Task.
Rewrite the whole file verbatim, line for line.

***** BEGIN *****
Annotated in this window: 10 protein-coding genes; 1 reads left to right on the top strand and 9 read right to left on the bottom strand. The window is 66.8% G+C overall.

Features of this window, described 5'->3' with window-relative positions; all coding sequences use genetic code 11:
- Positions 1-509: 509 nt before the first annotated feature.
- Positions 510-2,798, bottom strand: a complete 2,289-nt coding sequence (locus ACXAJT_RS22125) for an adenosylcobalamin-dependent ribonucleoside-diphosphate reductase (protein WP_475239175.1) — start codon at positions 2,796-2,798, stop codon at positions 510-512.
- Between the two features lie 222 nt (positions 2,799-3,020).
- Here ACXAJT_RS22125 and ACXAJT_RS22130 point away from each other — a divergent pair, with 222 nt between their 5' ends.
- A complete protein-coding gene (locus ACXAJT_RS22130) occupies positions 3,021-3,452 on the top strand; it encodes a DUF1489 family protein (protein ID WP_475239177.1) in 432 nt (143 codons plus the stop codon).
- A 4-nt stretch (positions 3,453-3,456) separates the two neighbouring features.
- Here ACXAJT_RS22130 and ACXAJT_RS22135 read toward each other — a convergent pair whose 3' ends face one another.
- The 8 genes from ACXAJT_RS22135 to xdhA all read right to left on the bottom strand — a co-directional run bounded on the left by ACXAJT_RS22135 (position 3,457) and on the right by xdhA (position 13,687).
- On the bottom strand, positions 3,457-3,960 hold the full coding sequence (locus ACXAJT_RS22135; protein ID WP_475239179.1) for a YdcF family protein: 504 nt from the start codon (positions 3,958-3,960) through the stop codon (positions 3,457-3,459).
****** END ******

Annotated in this window: 10 protein-coding genes; 1 reads left to right on the top strand and 9 read right to left on the bottom strand. The window is 66.8% G+C overall.

Features of this window, described 5'->3' with window-relative positions; all coding sequences use genetic code 11:
- Positions 1-509: 509 nt before the first annotated feature.
- Positions 510-2,798, bottom strand: a complete 2,289-nt coding sequence (locus ACXAJT_RS22125) for an adenosylcobalamin-dependent ribonucleoside-diphosphate reductase (protein WP_475239175.1) — start codon at positions 2,796-2,798, stop codon at positions 510-512.
- Between the two features lie 222 nt (positions 2,799-3,020).
- Here ACXAJT_RS22125 and ACXAJT_RS22130 point away from each other — a divergent pair, with 222 nt between their 5' ends.
- A complete protein-coding gene (locus ACXAJT_RS22130) occupies positions 3,021-3,452 on the top strand; it encodes a DUF1489 family protein (protein ID WP_475239177.1) in 432 nt (143 codons plus the stop codon).
- A 4-nt stretch (positions 3,453-3,456) separates the two neighbouring features.
- Here ACXAJT_RS22130 and ACXAJT_RS22135 read toward each other — a convergent pair whose 3' ends face one another.
- The 8 genes from ACXAJT_RS22135 to xdhA all read right to left on the bottom strand — a co-directional run bounded on the left by ACXAJT_RS22135 (position 3,457) and on the right by xdhA (position 13,687).
- On the bottom strand, positions 3,457-3,960 hold the full coding sequence (locus ACXAJT_RS22135; protein ID WP_475239179.1) for a YdcF family protein: 504 nt from the start codon (positions 3,958-3,960) through the stop codon (positions 3,457-3,459).